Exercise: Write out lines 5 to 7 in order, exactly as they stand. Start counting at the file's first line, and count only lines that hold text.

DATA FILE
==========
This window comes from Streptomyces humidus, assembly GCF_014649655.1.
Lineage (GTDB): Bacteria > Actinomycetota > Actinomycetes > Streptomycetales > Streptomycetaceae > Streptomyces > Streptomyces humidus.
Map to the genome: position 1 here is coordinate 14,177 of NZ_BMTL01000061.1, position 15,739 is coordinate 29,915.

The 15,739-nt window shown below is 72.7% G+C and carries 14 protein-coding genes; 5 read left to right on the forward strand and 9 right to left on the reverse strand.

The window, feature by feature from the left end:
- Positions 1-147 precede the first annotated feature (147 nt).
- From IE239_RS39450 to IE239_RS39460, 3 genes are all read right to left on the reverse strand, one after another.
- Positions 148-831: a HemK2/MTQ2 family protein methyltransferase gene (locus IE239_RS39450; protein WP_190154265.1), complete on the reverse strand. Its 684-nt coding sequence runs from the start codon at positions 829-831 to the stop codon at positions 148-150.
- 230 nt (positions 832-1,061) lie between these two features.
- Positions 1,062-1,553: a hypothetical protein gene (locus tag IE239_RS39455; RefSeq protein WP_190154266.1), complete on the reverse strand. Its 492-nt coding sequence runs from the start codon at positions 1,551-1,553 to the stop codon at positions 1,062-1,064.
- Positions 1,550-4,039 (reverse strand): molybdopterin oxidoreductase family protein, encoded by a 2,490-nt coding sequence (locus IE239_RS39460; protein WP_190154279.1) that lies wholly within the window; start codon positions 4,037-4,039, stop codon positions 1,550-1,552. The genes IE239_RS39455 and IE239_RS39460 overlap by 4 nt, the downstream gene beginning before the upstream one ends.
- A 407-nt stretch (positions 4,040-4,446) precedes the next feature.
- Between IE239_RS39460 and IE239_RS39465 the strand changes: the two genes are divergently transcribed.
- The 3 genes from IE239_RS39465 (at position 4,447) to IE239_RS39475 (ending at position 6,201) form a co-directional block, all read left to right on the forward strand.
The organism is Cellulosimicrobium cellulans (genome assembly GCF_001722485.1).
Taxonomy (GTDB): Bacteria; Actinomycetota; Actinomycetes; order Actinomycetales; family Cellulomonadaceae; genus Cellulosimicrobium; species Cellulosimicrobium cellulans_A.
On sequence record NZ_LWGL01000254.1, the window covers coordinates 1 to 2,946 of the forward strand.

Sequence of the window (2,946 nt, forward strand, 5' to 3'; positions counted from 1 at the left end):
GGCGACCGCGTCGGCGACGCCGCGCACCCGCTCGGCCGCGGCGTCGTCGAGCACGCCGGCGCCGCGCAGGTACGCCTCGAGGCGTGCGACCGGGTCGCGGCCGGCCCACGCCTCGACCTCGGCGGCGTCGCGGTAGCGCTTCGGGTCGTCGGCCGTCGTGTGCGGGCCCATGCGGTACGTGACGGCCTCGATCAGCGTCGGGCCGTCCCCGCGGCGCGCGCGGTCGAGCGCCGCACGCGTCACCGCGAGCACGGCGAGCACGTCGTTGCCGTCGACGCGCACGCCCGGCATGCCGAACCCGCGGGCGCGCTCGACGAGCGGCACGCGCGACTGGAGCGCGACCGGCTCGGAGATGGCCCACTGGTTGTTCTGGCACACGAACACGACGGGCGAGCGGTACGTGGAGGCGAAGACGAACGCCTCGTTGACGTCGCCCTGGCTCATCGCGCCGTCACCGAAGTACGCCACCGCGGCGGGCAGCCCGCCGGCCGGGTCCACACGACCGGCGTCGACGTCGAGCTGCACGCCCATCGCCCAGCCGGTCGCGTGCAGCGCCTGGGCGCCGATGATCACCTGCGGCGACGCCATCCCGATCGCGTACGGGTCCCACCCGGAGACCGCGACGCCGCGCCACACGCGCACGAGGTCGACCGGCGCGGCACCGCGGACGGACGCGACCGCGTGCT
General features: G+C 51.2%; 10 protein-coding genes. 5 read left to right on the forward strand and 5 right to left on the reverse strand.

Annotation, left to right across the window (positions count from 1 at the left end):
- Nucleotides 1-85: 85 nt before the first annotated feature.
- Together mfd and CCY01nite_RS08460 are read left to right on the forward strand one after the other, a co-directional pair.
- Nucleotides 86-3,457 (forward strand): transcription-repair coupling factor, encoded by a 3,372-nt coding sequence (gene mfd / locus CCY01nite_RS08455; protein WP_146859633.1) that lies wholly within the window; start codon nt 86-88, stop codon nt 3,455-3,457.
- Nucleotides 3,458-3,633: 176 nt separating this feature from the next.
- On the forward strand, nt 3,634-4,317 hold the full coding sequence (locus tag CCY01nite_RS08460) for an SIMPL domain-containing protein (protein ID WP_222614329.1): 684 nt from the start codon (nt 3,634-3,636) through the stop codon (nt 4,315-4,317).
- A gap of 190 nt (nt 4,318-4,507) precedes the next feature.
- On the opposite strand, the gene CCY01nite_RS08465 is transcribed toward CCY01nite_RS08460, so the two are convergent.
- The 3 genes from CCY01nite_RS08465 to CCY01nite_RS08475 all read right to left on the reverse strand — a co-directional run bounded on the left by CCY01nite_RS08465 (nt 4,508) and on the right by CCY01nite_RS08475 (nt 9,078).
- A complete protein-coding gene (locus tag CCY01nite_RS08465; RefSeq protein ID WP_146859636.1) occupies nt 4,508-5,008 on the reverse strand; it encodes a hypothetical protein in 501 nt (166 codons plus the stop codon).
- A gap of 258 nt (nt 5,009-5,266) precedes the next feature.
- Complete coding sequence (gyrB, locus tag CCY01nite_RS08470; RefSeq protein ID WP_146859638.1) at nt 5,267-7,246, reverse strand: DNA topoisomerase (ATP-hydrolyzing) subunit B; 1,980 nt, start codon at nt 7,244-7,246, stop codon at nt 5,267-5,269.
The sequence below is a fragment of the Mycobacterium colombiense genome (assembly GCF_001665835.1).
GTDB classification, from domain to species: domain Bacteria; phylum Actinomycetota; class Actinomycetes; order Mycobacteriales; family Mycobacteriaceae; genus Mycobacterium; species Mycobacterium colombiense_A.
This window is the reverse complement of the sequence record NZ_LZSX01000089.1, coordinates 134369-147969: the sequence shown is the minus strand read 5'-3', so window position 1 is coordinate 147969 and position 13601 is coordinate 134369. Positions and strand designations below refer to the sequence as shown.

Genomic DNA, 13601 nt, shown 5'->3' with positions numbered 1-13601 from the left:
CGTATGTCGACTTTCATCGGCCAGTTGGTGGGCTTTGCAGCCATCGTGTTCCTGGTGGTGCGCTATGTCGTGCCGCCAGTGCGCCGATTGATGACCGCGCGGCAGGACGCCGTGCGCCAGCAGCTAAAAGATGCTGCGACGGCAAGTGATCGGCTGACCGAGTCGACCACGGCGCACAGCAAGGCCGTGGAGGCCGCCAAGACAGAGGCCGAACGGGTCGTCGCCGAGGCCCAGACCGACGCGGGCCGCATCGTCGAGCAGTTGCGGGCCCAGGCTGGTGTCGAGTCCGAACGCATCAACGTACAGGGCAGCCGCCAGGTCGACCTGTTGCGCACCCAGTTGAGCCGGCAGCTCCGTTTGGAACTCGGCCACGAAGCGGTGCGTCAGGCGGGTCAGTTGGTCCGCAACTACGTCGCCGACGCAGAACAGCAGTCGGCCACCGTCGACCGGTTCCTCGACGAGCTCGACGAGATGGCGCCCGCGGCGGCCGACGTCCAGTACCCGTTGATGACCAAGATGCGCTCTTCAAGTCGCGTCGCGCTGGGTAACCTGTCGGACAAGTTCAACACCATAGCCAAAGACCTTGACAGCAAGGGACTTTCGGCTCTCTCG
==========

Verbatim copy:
The window, feature by feature from the left end:
- Positions 1-147 precede the first annotated feature (147 nt).
- From IE239_RS39450 to IE239_RS39460, 3 genes are all read right to left on the reverse strand, one after another.